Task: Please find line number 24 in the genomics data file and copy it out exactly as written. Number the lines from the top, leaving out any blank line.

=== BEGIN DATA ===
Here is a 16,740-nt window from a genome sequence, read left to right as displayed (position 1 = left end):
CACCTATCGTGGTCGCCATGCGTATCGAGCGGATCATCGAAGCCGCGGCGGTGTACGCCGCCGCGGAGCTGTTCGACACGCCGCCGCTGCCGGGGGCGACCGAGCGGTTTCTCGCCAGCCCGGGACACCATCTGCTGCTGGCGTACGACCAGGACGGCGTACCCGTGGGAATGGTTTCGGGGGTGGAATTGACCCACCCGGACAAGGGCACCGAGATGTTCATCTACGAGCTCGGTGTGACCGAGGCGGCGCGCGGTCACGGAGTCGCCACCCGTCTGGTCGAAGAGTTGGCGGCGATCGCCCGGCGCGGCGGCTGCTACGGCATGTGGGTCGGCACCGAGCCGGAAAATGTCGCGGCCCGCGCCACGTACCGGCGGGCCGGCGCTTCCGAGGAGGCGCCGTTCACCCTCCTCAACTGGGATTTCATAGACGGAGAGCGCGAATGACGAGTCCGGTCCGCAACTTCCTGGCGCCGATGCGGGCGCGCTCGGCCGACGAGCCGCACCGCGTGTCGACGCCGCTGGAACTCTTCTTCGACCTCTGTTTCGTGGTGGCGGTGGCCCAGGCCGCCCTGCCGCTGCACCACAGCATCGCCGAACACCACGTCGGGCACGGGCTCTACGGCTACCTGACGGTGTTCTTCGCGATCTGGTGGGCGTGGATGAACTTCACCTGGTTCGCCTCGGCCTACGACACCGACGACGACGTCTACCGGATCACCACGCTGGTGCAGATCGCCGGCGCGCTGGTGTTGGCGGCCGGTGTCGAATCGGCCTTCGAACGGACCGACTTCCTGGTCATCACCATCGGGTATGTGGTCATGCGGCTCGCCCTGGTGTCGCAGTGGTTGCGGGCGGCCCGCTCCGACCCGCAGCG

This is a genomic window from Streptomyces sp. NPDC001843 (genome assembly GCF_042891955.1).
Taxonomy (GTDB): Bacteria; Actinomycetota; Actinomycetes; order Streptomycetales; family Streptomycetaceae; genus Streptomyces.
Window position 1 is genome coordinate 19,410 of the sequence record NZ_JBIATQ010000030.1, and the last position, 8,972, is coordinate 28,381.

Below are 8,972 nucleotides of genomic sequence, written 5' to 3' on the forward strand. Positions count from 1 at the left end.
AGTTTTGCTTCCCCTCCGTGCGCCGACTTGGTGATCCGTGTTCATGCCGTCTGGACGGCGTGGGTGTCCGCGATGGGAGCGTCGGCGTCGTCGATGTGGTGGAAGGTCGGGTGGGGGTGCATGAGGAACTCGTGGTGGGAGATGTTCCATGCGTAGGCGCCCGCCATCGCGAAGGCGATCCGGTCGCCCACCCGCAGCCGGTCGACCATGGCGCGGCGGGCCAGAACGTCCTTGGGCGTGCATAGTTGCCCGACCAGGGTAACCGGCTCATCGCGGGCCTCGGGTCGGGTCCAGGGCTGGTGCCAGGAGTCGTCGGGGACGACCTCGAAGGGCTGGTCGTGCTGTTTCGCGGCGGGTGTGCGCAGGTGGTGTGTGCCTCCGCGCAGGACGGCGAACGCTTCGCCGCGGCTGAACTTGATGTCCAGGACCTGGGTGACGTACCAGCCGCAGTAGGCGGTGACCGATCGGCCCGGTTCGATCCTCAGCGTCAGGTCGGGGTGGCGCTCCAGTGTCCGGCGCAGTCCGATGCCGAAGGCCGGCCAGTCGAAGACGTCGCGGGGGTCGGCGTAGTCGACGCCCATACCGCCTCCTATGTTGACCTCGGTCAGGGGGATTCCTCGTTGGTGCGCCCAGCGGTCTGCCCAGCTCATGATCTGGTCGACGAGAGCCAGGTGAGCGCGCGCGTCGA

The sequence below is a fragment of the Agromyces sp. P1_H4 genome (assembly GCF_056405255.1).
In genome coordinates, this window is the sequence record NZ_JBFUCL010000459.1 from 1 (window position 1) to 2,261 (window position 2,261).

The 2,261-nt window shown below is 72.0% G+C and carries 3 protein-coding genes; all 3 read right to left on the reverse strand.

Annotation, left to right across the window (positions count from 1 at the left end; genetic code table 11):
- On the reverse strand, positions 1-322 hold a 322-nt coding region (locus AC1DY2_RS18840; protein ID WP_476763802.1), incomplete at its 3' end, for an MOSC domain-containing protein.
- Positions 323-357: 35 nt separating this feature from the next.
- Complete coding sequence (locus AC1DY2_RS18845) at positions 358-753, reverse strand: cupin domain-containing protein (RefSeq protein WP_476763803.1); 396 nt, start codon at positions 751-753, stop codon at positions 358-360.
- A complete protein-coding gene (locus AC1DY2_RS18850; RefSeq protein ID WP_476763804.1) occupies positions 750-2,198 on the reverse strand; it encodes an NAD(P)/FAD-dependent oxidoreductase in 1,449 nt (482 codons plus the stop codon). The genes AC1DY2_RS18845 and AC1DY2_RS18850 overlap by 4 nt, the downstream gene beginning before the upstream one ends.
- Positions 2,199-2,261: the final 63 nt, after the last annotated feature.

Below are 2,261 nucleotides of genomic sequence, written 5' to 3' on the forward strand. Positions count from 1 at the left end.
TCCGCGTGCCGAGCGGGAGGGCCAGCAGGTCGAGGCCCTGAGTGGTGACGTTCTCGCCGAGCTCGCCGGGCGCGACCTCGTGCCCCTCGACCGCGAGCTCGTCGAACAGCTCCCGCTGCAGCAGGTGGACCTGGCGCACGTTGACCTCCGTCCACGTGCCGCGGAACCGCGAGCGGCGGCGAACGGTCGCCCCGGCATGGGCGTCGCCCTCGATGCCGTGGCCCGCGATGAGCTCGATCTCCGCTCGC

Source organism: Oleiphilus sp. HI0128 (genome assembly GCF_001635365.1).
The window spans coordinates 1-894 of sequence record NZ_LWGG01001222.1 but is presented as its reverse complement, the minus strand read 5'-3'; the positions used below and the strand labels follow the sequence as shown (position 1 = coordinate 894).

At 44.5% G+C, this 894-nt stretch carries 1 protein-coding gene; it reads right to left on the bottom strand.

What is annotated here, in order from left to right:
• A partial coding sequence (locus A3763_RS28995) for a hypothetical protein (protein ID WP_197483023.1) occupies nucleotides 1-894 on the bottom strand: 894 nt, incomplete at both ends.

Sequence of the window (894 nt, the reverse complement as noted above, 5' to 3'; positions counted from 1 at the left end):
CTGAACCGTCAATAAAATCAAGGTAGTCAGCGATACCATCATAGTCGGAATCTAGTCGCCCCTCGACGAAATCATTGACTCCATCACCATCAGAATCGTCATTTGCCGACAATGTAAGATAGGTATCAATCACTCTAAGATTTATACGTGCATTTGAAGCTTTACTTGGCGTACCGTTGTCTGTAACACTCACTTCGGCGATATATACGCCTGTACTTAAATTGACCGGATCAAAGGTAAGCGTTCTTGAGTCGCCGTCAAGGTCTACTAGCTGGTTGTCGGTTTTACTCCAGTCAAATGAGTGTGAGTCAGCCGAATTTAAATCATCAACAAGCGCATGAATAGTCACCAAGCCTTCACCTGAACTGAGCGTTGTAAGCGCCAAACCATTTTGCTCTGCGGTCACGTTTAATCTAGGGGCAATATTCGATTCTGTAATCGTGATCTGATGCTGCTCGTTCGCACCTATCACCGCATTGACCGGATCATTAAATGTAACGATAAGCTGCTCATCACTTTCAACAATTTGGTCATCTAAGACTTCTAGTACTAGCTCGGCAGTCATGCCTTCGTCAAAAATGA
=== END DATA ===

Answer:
Sequence of the window (894 nt, the reverse complement as noted above, 5' to 3'; positions counted from 1 at the left end):